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Destructive Communication: Can AI Help Us Converse More Humanely?

Behaving professionally at work should be a given. But in reality, the divide between professional decorum and shocking communication is alarmingly thin.

In building our AI classifier, Reflect AI, which detects harmful, unlawful, and unethical language in digital communication in real-time, we regularly test out offensive sentences. It’s not for juvenile kicks. It’s to see how the classifier responds — finding strengths, weaknesses, and gaps to improve our detection coverage and accuracy. Our mission is to build an AI that helps us communicate more humanely, thereby saving companies from costly lawsuits and reputational harm spurred by toxic communication.

We routinely type sentences that represent mild expressions of harm, along with more severe types of language:  intimation, threats, harassment, hate, and anger. We scour lawsuits and exposés for the details of true stories of verbal and written abuse at work. You’d think that the language used in corporate America — and beyond — would be fairly mundane. Aren’t we called to a higher standard when interacting with people at work than we are after hours? To our surprise, we’ve been stunned at the types of profane and profoundly disturbing language being used on the job, including threats against people’s lives.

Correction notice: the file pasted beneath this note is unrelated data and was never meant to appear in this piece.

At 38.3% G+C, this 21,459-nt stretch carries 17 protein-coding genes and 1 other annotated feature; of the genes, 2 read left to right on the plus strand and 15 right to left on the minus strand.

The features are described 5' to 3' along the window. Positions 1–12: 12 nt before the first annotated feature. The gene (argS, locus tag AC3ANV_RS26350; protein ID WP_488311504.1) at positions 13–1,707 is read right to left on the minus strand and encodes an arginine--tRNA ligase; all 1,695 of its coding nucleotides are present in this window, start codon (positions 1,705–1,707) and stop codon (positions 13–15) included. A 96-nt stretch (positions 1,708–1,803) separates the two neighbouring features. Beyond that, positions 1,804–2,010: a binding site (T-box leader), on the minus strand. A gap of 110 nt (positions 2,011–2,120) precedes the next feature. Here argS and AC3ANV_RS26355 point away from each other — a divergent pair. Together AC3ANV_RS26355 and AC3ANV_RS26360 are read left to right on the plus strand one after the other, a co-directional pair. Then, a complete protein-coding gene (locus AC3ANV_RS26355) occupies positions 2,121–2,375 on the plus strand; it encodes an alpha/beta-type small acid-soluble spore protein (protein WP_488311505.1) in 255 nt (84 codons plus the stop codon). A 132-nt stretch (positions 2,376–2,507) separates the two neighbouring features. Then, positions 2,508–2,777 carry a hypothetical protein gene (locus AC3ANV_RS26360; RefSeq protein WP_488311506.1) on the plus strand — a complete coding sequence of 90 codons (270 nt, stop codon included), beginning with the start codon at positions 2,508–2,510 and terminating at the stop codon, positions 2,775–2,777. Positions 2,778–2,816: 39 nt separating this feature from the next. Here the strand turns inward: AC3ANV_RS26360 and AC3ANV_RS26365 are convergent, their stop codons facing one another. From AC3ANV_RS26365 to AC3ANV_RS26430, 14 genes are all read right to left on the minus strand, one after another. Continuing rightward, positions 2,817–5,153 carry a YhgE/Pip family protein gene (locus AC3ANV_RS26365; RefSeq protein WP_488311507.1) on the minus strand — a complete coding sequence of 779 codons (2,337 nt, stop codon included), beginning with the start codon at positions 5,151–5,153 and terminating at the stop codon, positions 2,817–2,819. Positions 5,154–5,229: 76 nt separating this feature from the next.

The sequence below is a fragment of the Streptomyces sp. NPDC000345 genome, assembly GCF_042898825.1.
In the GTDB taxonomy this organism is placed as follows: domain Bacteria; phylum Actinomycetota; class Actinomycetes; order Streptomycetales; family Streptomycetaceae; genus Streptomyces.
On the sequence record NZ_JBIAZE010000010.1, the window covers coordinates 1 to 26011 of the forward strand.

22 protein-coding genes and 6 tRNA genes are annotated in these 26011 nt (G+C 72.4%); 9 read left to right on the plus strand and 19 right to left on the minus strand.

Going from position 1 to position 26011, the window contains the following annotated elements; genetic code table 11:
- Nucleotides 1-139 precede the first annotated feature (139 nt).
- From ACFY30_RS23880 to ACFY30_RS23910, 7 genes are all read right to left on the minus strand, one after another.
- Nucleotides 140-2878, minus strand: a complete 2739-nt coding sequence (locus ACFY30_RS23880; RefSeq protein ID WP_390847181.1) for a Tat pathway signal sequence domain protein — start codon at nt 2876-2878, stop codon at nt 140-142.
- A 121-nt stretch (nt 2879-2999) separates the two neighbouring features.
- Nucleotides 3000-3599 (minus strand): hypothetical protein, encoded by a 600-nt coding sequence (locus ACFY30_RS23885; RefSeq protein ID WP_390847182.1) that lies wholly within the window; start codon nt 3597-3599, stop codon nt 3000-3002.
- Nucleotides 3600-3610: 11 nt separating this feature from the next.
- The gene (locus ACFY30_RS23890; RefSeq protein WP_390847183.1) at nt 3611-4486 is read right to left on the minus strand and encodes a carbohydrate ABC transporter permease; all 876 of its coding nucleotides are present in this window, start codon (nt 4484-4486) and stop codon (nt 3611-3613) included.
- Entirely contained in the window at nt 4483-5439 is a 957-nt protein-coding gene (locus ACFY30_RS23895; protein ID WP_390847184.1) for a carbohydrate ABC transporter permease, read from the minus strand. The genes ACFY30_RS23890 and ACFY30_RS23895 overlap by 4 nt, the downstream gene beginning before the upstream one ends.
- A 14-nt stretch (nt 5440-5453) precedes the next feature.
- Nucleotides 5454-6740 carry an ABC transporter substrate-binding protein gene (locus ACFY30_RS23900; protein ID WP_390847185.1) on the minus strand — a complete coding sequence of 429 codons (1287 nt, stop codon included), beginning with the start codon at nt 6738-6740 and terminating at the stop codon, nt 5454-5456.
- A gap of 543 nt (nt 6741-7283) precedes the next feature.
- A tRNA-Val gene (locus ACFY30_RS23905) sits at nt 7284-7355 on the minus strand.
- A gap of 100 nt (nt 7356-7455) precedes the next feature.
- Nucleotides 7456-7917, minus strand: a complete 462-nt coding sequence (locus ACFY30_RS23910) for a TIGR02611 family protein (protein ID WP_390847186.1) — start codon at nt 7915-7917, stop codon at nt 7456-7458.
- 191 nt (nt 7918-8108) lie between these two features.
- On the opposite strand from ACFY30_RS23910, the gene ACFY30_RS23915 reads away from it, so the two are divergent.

Below are a few examples of inhumane language captured in texts or emails of employees and high-ranking managers at a blue chip bank, a nationally recognized insurance company, an anti-diversity and inclusion organization, a San Francisco Bay Area police force, an employment discrimination law firm, a federal fiscal oversight agency, and a national sports organization  (asterisks added to spare you):

“Do NOT knock on the door cause if I see U ::: I will rape U in the hallway.”

“You have been in this country long enough, you should adapt to the way our country runs.”

“A healthy society requires patriarchy.” 

Asian countries don’t have same-sex marriage, but “more wholesome policies like prison” for gays.

“Tell him that he’s the reason why most people hate Jews.” 

“What’s this f*ggot’s problem?” 

“And I am going to set you on fire” and “[H]ug [your children] tight” because your “world will be over [tomorrow]”

“Women need to use sex to get ahead at the FDIC.”

“I’m only stopping them cuz they black. F–k them. Kill each other.”

As someone who loves language and communication, and knows the power of words to help or harm, I’m genuinely alarmed by the vile, prohibited, discriminatory, and hate-filled emails and texts sent by employees at all levels and across all industries. Today, most corporate compliance and surveillance departments respond to harm rather than mitigate harm. 

We know our workplace is drastically different from what it was even a few years ago, with remote work and downsizing adding stressors that didn’t exist in the past. The pace of work has increased as well, and digital communications make this more efficient, with an estimated 347 billion emails sent daily. 

Could harmful communication spring from the perceived anonymity and detachment afforded by digital platforms? When we’re talking face-to-face, social norms and immediate feedback help regulate our behavior. Seeing someone’s reactions triggers empathetic responses in us, and a sense of social responsibility. Digital communication lacks these cues. The screen is a barrier, emboldening people to say things they wouldn’t dare to in person. This phenomenon, known as the “online disinhibition effect,” explains why people might engage in “flaming” or other harmful behaviors online.